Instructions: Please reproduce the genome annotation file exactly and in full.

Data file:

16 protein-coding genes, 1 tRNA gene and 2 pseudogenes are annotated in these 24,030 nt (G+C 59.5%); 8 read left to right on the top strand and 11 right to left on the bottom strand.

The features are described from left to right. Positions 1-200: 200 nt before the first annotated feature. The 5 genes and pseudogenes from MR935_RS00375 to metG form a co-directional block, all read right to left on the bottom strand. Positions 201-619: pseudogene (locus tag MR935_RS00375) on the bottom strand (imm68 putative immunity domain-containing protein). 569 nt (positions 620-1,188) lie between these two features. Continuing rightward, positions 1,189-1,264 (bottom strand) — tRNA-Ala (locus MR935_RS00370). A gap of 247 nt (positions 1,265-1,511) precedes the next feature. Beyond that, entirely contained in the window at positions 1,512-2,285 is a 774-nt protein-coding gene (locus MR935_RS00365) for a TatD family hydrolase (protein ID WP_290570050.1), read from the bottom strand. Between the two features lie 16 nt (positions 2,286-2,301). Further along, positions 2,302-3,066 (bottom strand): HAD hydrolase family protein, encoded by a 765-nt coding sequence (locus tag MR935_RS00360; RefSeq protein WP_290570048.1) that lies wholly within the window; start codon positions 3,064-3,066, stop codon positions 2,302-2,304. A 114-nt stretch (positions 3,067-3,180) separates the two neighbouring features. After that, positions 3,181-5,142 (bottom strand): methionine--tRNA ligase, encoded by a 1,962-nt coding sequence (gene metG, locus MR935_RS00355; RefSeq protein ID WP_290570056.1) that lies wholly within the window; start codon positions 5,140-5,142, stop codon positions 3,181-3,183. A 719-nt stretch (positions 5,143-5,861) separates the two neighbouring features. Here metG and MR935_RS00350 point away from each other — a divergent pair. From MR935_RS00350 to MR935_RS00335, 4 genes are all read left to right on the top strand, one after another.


16 protein-coding genes, 1 tRNA gene and 2 pseudogenes are annotated in these 24,030 nt (G+C 59.5%); 8 read left to right on the top strand and 11 right to left on the bottom strand.

The features are described from left to right. Positions 1-200: 200 nt before the first annotated feature. The 5 genes and pseudogenes from MR935_RS00375 to metG form a co-directional block, all read right to left on the bottom strand. Positions 201-619: pseudogene (locus tag MR935_RS00375) on the bottom strand (imm68 putative immunity domain-containing protein). 569 nt (positions 620-1,188) lie between these two features. Continuing rightward, positions 1,189-1,264 (bottom strand) — tRNA-Ala (locus MR935_RS00370). A gap of 247 nt (positions 1,265-1,511) precedes the next feature. Beyond that, entirely contained in the window at positions 1,512-2,285 is a 774-nt protein-coding gene (locus MR935_RS00365) for a TatD family hydrolase (protein ID WP_290570050.1), read from the bottom strand. Between the two features lie 16 nt (positions 2,286-2,301). Further along, positions 2,302-3,066 (bottom strand): HAD hydrolase family protein, encoded by a 765-nt coding sequence (locus tag MR935_RS00360; RefSeq protein WP_290570048.1) that lies wholly within the window; start codon positions 3,064-3,066, stop codon positions 2,302-2,304. A 114-nt stretch (positions 3,067-3,180) separates the two neighbouring features. After that, positions 3,181-5,142 (bottom strand): methionine--tRNA ligase, encoded by a 1,962-nt coding sequence (gene metG, locus MR935_RS00355; RefSeq protein ID WP_290570056.1) that lies wholly within the window; start codon positions 5,140-5,142, stop codon positions 3,181-3,183. A 719-nt stretch (positions 5,143-5,861) separates the two neighbouring features. Here metG and MR935_RS00350 point away from each other — a divergent pair. From MR935_RS00350 to MR935_RS00335, 4 genes are all read left to right on the top strand, one after another.